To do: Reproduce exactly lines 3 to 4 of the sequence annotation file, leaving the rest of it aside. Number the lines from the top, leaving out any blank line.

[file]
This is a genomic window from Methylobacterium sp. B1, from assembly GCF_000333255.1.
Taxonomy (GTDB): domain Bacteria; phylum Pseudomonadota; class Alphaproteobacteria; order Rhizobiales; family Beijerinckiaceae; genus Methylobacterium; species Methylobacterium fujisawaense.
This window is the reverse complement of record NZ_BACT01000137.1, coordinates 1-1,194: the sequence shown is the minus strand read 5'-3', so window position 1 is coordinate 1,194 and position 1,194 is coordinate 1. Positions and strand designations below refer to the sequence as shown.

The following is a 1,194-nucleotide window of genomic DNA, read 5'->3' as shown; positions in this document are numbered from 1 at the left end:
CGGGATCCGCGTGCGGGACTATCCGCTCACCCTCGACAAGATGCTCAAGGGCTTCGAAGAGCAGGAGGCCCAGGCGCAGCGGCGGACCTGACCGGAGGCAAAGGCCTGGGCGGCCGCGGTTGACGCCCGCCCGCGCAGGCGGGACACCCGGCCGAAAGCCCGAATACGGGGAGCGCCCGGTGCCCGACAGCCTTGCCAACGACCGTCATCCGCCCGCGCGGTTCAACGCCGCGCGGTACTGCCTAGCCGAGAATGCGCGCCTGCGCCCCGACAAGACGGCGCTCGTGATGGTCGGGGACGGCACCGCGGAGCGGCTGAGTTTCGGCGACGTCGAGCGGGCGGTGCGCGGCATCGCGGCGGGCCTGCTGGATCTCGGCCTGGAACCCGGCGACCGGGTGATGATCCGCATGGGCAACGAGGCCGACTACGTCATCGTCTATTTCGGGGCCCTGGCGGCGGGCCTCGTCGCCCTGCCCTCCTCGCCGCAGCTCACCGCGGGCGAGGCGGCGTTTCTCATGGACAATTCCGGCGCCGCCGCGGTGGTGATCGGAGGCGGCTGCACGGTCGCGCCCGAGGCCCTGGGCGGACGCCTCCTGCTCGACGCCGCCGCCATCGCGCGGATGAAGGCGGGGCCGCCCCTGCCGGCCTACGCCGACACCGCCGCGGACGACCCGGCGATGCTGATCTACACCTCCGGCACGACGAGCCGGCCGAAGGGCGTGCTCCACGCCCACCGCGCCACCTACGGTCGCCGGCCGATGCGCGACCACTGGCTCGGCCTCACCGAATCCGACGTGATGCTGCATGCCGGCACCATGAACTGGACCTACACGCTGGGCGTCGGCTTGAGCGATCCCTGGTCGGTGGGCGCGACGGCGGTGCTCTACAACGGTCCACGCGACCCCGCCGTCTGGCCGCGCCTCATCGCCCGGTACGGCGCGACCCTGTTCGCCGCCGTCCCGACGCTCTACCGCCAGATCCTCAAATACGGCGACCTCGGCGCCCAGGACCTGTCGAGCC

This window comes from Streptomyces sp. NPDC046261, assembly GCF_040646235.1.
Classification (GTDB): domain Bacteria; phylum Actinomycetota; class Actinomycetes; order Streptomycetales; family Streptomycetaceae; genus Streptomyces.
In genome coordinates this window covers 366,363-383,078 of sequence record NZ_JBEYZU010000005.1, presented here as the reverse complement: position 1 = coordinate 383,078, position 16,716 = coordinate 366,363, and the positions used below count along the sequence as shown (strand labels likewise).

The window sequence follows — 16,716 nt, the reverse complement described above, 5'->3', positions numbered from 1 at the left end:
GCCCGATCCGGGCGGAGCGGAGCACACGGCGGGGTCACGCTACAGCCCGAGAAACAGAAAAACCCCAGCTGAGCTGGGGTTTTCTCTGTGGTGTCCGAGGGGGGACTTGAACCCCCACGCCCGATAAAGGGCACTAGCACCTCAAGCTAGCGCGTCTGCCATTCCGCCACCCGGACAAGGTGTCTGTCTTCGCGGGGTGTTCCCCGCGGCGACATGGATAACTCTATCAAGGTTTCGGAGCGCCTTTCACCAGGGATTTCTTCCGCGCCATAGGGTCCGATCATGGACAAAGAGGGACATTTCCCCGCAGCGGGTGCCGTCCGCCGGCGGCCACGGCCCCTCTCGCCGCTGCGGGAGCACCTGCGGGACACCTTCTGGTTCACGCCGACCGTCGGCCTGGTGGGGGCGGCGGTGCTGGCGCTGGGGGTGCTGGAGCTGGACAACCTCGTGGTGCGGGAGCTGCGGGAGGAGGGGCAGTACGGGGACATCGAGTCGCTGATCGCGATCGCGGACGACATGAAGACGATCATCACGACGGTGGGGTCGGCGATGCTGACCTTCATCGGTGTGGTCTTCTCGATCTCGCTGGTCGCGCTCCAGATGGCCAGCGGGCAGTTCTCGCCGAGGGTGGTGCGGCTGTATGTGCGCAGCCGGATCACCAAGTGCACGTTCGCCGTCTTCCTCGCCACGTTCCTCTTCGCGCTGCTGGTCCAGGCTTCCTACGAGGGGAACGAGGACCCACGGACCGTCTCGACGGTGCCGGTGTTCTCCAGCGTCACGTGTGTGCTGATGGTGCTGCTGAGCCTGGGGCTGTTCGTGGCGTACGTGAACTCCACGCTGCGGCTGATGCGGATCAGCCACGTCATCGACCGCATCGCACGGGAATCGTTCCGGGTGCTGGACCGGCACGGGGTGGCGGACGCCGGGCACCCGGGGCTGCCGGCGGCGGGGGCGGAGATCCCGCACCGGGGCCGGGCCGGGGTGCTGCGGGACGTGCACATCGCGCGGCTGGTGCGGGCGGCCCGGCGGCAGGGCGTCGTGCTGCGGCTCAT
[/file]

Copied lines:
This window is the reverse complement of record NZ_BACT01000137.1, coordinates 1-1,194: the sequence shown is the minus strand read 5'-3', so window position 1 is coordinate 1,194 and position 1,194 is coordinate 1. Positions and strand designations below refer to the sequence as shown.

The following is a 1,194-nucleotide window of genomic DNA, read 5'->3' as shown; positions in this document are numbered from 1 at the left end: